Homemade Grape Jelly Recipe Without Added Pectin (Includes Optional Canning Instructions)

by Texas Homesteader ~ 

Deep purple Concord grapes make a very flavorful homemade grape jelly. I’m sharing the lazy-cook’s way to make simple grape jelly without adding pectin. I’m even including the easiest way to preserve it longer-term by simple water-bath canning. Delicious, homemade and makes a great gift idea too.

Homemade Grape Jelly or Jam made with purple Concord grapes. #TexasHomesteader

(Note: Some links in this post will take you to other related articles for further information. But links preceded with * are affiliate links. If you click and buy something I could receive a tiny commission.)

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What’s The Difference In Jelly and Jam?

Did you ever wonder what the difference was between jelly & jam? According to the National Center For Home Food Preservation,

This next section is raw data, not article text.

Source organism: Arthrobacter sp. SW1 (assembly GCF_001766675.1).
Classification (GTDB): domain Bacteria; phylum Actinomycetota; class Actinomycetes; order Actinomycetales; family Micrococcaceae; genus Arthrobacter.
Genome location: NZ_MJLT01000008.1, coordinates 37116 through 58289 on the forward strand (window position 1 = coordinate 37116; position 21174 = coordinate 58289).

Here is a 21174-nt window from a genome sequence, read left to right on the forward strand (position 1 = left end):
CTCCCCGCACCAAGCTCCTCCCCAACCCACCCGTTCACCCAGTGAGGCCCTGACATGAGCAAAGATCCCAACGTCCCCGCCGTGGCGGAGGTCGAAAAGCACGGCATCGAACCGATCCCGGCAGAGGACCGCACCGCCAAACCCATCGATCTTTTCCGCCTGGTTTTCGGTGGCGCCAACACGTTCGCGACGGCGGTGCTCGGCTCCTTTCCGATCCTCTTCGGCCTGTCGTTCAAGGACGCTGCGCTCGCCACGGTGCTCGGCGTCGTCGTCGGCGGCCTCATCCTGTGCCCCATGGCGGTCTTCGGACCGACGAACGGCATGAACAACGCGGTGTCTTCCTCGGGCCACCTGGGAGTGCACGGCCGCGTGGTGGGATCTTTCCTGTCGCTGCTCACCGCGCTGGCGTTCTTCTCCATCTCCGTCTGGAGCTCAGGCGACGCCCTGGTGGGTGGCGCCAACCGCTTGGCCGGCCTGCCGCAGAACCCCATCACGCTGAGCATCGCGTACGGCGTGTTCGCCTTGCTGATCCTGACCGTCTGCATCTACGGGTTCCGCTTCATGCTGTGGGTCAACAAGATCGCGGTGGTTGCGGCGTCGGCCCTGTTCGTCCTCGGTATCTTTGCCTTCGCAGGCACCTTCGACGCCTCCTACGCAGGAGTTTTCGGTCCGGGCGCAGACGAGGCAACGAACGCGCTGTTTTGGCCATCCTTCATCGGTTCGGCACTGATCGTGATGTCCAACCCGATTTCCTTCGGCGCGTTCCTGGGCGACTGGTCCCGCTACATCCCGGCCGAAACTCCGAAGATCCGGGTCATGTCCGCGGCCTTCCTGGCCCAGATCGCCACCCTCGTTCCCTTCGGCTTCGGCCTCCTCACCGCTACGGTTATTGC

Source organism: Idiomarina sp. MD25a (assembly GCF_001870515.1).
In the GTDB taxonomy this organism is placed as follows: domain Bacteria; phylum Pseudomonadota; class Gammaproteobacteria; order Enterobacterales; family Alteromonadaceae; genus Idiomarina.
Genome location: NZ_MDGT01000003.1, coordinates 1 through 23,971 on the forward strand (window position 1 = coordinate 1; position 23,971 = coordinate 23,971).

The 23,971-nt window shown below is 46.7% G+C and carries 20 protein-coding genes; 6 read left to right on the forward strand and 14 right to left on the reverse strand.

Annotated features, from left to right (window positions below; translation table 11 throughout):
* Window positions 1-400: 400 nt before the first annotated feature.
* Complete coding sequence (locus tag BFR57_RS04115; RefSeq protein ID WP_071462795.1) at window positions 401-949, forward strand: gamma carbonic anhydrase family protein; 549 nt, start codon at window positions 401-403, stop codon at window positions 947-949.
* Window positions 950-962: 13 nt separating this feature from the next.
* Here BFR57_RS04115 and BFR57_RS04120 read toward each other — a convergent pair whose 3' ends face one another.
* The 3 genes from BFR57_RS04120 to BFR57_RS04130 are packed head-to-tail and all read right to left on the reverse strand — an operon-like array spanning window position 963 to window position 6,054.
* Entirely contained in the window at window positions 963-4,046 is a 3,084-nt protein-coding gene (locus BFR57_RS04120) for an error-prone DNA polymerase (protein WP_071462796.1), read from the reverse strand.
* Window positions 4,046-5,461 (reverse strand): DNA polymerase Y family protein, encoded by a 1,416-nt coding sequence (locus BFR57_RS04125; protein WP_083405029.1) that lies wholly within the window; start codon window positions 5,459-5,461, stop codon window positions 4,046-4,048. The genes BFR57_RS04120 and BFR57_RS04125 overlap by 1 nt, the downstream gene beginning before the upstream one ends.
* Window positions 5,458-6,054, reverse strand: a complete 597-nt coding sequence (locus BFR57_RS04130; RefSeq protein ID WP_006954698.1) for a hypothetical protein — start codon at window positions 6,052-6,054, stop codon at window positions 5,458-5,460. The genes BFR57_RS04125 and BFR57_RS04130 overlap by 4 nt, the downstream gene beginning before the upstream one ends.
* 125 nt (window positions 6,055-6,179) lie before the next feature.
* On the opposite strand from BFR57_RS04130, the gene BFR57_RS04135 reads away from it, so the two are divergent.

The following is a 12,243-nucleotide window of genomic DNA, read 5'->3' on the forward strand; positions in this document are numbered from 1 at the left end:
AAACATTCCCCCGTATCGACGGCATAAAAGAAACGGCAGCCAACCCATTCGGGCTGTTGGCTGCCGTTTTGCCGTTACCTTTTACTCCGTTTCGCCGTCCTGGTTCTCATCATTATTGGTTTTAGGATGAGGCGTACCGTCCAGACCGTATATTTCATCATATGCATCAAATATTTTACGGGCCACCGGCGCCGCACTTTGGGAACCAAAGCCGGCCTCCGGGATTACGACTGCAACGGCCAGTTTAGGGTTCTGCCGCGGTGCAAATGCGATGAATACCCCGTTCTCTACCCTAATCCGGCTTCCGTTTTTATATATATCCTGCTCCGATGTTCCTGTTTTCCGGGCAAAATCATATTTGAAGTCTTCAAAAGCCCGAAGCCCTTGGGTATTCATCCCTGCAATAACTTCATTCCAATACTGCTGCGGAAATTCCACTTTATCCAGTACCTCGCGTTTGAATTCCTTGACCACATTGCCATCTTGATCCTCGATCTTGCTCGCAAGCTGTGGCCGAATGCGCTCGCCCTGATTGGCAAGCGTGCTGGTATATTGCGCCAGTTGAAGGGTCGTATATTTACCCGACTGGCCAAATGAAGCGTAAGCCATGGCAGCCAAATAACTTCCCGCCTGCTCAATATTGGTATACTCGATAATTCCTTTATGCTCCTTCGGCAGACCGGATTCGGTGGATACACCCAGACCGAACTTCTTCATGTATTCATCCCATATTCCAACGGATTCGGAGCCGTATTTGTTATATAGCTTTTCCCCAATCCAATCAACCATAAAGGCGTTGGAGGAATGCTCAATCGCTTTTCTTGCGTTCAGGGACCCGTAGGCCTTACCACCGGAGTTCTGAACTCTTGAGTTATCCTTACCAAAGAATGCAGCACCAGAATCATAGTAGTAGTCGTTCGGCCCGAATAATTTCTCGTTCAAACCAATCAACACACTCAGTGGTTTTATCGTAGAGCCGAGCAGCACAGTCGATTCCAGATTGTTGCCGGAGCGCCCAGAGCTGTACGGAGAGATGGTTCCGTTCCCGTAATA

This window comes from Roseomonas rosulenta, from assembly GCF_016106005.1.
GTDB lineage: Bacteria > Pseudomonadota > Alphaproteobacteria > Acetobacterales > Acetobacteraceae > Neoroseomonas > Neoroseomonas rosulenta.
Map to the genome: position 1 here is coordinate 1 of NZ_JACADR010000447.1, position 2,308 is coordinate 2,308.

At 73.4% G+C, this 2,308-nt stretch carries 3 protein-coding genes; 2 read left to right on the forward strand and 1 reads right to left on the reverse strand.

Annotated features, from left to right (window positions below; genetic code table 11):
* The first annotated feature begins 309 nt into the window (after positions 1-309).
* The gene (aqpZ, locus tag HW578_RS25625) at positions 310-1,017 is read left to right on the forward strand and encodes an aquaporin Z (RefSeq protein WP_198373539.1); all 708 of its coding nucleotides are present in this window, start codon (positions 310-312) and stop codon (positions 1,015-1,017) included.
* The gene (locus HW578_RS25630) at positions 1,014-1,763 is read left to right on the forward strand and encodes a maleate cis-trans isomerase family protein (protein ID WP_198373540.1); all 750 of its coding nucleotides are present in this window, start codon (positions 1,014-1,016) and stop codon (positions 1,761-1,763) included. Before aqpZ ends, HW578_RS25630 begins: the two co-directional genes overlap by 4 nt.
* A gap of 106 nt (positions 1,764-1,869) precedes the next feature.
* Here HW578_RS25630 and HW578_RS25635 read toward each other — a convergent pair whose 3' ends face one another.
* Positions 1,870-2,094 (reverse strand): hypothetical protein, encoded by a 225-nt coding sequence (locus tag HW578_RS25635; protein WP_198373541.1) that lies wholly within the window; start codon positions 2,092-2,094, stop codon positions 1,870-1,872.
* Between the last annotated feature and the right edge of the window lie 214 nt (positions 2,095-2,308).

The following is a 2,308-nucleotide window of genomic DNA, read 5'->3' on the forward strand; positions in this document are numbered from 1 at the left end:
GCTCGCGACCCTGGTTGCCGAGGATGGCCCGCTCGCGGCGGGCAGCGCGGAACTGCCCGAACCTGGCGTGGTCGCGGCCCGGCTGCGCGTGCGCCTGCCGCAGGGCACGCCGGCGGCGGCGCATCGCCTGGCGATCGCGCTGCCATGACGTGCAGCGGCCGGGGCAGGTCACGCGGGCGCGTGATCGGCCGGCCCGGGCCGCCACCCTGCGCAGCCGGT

Jellies are usually made by cooking fruit juice with sugar. 

Jams are thick, sweet spreads made by cooking crushed or chopped fruits with sugar. “

Since I extract both the grape’s juice AND crush the fruit for pulp, my Concord grape jam is somewhere between jelly & jam. But for simplicity I’ll refer to it as grape jelly in this post.

Growing & Harvesting Concord Grapes

You can buy or grow your own grapes for this jelly. But my Concord grapevine grows vigorously and produces heavily in my garden. So I grow and harvest them for my homemade grape jam.

Here in growing zone 8a my Concord grapes are typically ready to harvest in late July / early August. But the entire bunch of grapes is never ripe all at the same time.

Bunch of Concord grapes, some ripe, some not. #TexasHomesteader

So I harvest ripe grapes much like I harvest blueberries – one at a time.

Those grapes are harvested each morning as I pass through the garden on my way to the chicken coop.

Do Grapes Ripen Off The Vine?

No, grapes do not ripen once they’re harvested from the vine.

So by picking only the ripe grapes each day I’m able to harvest and enjoy them in their fullest sweet robust flavor.

Coffee Cans hold grape harvest ripe grapes strainer. #TexasHomesteader